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The Comedy of Errors

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Act IV, Scene 1

A public place.


[Enter Second Merchant, ANGELO, and an Officer]

  • Second Merchant. You know since Pentecost the sum is due,
    And since I have not much importuned you;
    Nor now I had not, but that I am bound
    To Persia, and want guilders for my voyage:
    Therefore make present satisfaction, 955
    Or I'll attach you by this officer.
  • Angelo. Even just the sum that I do owe to you
    Is growing to me by Antipholus,
    And in the instant that I met with you
    He had of me a chain: at five o'clock 960
    I shall receive the money for the same.
    Pleaseth you walk with me down to his house,
    I will discharge my bond and thank you too.
    [Enter ANTIPHOLUS of Ephesus and DROMIO of Ephesus]
    from the courtezan's] 965
  • Officer. That labour may you save: see where he comes.
  • Antipholus of Ephesus. While I go to the goldsmith's house, go thou
    And buy a rope's end: that will I bestow
    Among my wife and her confederates,
    For locking me out of my doors by day. 970
    But, soft! I see the goldsmith. Get thee gone;
    Buy thou a rope and bring it home to me.


  • Antipholus of Ephesus. A man is well holp up that trusts to you: 975
    I promised your presence and the chain;
    But neither chain nor goldsmith came to me.
    Belike you thought our love would last too long,
    If it were chain'd together, and therefore came not.
  • Angelo. Saving your merry humour, here's the note 980
    How much your chain weighs to the utmost carat,
    The fineness of the gold and chargeful fashion.
    Which doth amount to three odd ducats more
    Than I stand debted to this gentleman:
    I pray you, see him presently discharged, 985
    For he is bound to sea and stays but for it.
  • Antipholus of Ephesus. I am not furnish'd with the present money;
    Besides, I have some business in the town.
    Good signior, take the stranger to my house
    And with you take the chain and bid my wife 990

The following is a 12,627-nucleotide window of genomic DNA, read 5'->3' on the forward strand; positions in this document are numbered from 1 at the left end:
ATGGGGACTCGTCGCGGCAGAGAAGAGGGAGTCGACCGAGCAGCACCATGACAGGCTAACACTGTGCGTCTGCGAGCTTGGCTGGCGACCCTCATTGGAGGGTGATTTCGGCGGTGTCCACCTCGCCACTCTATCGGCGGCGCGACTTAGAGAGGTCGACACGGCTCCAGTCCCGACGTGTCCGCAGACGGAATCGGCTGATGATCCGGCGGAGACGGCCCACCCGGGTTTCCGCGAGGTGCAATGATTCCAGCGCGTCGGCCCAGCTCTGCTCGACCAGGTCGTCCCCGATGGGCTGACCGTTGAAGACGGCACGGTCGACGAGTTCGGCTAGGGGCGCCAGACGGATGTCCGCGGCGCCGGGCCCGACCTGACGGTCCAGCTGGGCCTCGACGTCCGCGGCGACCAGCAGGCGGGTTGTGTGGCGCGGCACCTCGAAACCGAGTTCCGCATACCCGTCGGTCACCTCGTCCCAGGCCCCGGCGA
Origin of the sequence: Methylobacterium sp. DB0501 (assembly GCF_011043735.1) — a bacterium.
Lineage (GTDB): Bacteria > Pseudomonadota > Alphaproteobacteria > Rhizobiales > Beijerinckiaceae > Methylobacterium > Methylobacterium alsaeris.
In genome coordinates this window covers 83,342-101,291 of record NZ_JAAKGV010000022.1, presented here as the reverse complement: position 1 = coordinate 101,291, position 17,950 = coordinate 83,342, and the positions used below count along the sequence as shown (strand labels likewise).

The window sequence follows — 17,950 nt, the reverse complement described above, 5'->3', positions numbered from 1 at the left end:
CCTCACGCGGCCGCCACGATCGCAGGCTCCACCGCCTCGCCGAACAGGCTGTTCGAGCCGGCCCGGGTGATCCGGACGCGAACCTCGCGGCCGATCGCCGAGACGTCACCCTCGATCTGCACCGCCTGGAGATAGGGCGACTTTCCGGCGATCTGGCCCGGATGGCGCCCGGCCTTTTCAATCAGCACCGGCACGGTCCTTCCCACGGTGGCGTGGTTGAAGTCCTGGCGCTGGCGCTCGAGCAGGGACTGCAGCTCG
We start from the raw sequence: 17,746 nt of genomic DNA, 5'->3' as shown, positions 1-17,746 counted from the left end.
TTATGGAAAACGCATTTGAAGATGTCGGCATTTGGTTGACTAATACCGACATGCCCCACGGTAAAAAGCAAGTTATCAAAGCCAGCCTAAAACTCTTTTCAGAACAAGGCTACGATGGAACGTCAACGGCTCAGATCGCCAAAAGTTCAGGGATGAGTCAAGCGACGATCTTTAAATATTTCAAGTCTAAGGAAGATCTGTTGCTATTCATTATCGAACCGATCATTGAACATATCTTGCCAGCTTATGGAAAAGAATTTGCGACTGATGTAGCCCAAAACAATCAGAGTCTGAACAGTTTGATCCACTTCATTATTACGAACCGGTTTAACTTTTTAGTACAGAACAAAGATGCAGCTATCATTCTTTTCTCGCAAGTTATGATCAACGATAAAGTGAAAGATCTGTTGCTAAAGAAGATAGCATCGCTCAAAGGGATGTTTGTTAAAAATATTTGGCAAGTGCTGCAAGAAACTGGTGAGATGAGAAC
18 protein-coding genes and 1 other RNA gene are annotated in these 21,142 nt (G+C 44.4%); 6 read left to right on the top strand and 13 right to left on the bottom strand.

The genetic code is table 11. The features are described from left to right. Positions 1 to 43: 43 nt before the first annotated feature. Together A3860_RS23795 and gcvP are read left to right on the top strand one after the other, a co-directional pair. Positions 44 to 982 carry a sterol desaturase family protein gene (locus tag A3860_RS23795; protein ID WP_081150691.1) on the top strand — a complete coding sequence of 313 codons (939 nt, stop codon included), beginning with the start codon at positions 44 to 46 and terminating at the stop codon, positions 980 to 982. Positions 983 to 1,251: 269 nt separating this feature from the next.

Disburse the sum on the receipt thereof:
    Perchance I will be there as soon as you.
  • Angelo. Then you will bring the chain to her yourself?
  • Angelo. Well, sir, I will. Have you the chain about you? 995
  • Antipholus of Ephesus. An if I have not, sir, I hope you have;
    Or else you may return without your money.
  • Angelo. Nay, come, I pray you, sir, give me the chain:
    Both wind and tide stays for this gentleman,
    And I, to blame, have held him here too long. 1000
  • Antipholus of Ephesus. Good Lord! you use this dalliance to excuse
    Your breach of promise to the Porpentine.
    I should have chid you for not bringing it,
    But, like a shrew, you first begin to brawl.
  • Angelo. You hear how he importunes me;—the chain!
  • Angelo. Come, come, you know I gave it you even now.
    Either send the chain or send me by some token.
  • Antipholus of Ephesus. Fie, now you run this humour out of breath, 1010
    where's the chain? I pray you, let me see it.
  • Second Merchant. My business cannot brook this dalliance.
    Good sir, say whether you'll answer me or no:
    If not, I'll leave him to the officer.
  • Angelo. The money that you owe me for the chain.
  • Angelo. You know I gave it you half an hour since.
  • Angelo. You wrong me more, sir, in denying it: 1020
    Consider how it stands upon my credit.
  • Officer. I do; and charge you in the duke's name to obey me.
  • Angelo. This touches me in reputation.
    Either consent to pay this sum for me 1025
    Or I attach you by this officer.
  • Angelo. Here is thy fee; arrest him, officer,
    I would not spare my brother in this case, 1030
    If he should scorn me so apparently.
  • Officer. I do arrest you, sir: you hear the suit.
  • Antipholus of Ephesus. I do obey thee till I give thee bail.
    But, sirrah, you shall buy this sport as dear
    As all the metal in your shop will answer. 1035
  • Angelo. Sir, sir, I will have law in Ephesus,
    To your notorious shame; I doubt it not.

[Enter DROMIO of Syracuse, from the bay]

  • Dromio of Syracuse. Master, there is a bark of Epidamnum
    That stays but till her owner comes aboard, 1040
    And then, sir, she bears away. Our fraughtage, sir,
    I have convey'd aboard; and I have bought
    The oil, the balsamum and aqua-vitae.
    The ship is in her trim; the merry wind
    Blows fair from land: they stay for nought at all 1045
    But for their owner, master, and yourself.
  • Antipholus of Ephesus. Thou drunken slave, I sent thee for a rope; 1050
    And told thee to what purpose and what end.
  • Dromio of Syracuse. You sent me for a rope's end as soon:
    You sent me to the bay, sir, for a bark.
  • Antipholus of Ephesus. I will debate this matter at more leisure
    And teach your ears to list me with more heed. 1055
    To Adriana, villain, hie thee straight:
    Give her this key, and tell her, in the desk
    That's cover'd o'er with Turkish tapestry,
    There is a purse of ducats; let her send it:
    Tell her I am arrested in the street 1060
    And that shall bail me; hie thee, slave, be gone!
    On, officer, to prison till it come.
    [Exeunt Second Merchant, Angelo, Officer, and]
    Antipholus of Ephesus]
  • Dromio of Syracuse. To Adriana! that is where we dined, 1065
    Where Dowsabel did claim me for her husband:
    She is too big, I hope, for me to compass.
    Thither I must, although against my will,
    For servants must their masters' minds fulfil.